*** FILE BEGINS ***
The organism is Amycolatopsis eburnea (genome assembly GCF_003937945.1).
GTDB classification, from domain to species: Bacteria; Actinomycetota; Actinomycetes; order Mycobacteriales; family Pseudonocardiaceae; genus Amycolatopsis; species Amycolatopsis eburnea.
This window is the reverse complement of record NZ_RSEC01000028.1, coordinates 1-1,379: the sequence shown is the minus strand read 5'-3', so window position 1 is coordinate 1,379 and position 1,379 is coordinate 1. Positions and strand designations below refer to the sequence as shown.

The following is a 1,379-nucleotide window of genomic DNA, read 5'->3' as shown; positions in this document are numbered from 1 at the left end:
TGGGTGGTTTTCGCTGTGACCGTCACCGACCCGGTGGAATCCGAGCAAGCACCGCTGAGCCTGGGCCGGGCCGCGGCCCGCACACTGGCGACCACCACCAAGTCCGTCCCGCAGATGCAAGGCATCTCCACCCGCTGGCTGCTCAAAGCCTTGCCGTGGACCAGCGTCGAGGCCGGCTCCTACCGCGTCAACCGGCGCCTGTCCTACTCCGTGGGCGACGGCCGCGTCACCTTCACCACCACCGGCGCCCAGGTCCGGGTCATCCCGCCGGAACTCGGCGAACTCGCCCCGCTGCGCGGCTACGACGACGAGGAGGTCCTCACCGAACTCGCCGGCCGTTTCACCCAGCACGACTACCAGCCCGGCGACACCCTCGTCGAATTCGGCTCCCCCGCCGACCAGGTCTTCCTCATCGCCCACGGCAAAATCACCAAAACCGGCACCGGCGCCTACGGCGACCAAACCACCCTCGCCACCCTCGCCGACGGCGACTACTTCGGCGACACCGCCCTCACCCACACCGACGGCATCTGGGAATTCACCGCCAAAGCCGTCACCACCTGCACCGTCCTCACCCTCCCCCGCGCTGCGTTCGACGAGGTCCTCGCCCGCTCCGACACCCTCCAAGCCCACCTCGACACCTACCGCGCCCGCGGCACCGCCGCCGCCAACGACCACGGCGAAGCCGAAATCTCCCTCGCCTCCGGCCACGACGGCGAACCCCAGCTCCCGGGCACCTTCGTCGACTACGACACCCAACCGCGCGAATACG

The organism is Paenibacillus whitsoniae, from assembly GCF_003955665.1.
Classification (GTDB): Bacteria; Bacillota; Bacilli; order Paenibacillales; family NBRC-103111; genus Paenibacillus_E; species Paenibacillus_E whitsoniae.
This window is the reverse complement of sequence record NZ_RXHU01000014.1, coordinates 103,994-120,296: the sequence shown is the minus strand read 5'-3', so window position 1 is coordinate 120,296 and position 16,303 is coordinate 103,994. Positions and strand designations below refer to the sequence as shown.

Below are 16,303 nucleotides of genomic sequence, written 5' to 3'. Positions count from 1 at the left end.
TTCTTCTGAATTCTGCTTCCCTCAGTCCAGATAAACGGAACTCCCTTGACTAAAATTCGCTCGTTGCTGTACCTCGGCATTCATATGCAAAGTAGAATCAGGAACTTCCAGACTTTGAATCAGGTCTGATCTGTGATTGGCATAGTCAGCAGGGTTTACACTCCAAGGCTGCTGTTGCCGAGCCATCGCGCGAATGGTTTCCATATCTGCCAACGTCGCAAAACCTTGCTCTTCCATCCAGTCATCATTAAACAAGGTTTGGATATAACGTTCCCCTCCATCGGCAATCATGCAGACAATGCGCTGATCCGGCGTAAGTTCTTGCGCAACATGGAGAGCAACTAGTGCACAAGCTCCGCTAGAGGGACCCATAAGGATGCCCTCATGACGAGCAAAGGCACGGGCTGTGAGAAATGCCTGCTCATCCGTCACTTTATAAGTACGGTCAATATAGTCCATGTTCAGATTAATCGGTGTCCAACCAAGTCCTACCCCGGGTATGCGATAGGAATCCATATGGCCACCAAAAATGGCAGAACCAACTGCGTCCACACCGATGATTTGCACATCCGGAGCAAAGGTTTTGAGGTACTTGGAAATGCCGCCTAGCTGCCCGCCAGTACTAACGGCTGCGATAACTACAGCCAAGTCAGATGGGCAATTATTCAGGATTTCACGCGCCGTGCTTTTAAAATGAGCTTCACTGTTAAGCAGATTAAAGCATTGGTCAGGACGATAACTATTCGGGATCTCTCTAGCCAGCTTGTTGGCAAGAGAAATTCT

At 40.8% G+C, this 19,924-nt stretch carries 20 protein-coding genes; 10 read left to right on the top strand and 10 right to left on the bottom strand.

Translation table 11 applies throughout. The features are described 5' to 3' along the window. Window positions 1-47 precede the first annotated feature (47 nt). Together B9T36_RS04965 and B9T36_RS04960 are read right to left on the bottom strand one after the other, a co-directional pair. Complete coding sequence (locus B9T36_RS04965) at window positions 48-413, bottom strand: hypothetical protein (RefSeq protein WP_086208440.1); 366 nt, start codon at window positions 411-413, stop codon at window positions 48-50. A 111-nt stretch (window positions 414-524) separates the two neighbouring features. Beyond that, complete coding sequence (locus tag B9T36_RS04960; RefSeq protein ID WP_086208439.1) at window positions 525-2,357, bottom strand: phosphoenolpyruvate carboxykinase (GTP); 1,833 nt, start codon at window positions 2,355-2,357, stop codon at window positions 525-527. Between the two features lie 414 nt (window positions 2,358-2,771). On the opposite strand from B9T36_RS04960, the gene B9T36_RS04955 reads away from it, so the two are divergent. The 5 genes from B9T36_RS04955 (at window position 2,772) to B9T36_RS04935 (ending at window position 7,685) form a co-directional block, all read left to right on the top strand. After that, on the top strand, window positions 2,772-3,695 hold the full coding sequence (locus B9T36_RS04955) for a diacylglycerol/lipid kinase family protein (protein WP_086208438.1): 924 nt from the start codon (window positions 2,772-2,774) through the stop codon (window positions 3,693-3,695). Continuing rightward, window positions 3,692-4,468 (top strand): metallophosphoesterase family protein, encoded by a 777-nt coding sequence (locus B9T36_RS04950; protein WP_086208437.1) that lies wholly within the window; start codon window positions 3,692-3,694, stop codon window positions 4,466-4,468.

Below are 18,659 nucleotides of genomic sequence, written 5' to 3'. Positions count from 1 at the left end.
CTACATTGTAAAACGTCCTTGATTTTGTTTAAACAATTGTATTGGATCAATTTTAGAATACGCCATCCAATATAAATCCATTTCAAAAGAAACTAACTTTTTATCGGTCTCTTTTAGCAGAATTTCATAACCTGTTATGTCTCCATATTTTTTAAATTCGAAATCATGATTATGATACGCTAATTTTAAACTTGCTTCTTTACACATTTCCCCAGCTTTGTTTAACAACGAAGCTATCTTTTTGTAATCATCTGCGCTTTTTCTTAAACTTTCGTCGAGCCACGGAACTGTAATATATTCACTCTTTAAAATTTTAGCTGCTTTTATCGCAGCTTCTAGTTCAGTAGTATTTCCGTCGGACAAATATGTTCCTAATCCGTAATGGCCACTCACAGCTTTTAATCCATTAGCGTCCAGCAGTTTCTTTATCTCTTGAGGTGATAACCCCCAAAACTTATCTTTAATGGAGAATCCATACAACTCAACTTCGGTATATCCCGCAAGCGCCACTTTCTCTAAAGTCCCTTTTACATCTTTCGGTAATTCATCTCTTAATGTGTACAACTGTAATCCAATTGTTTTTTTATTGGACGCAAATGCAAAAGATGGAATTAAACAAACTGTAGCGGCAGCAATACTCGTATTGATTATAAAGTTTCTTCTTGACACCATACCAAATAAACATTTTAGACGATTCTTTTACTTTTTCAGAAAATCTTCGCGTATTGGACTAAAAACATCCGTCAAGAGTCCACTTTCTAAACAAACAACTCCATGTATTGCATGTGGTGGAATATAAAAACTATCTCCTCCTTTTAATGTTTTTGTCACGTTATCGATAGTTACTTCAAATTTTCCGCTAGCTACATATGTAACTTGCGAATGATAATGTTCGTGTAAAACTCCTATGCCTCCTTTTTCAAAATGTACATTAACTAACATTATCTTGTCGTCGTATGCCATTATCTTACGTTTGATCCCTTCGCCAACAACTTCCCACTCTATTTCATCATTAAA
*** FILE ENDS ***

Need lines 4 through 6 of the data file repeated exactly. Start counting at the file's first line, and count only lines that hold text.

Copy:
The following is a 1,379-nucleotide window of genomic DNA, read 5'->3' as shown; positions in this document are numbered from 1 at the left end:
TGGGTGGTTTTCGCTGTGACCGTCACCGACCCGGTGGAATCCGAGCAAGCACCGCTGAGCCTGGGCCGGGCCGCGGCCCGCACACTGGCGACCACCACCAAGTCCGTCCCGCAGATGCAAGGCATCTCCACCCGCTGGCTGCTCAAAGCCTTGCCGTGGACCAGCGTCGAGGCCGGCTCCTACCGCGTCAACCGGCGCCTGTCCTACTCCGTGGGCGACGGCCGCGTCACCTTCACCACCACCGGCGCCCAGGTCCGGGTCATCCCGCCGGAACTCGGCGAACTCGCCCCGCTGCGCGGCTACGACGACGAGGAGGTCCTCACCGAACTCGCCGGCCGTTTCACCCAGCACGACTACCAGCCCGGCGACACCCTCGTCGAATTCGGCTCCCCCGCCGACCAGGTCTTCCTCATCGCCCACGGCAAAATCACCAAAACCGGCACCGGCGCCTACGGCGACCAAACCACCCTCGCCACCCTCGCCGACGGCGACTACTTCGGCGACACCGCCCTCACCCACACCGACGGCATCTGGGAATTCACCGCCAAAGCCGTCACCACCTGCACCGTCCTCACCCTCCCCCGCGCTGCGTTCGACGAGGTCCTCGCCCGCTCCGACACCCTCCAAGCCCACCTCGACACCTACCGCGCCCGCGGCACCGCCGCCGCCAACGACCACGGCGAAGCCGAAATCTCCCTCGCCTCCGGCCACGACGGCGAACCCCAGCTCCCGGGCACCTTCGTCGACTACGACACCCAACCGCGCGAATACG

The organism is Paenibacillus whitsoniae, from assembly GCF_003955665.1.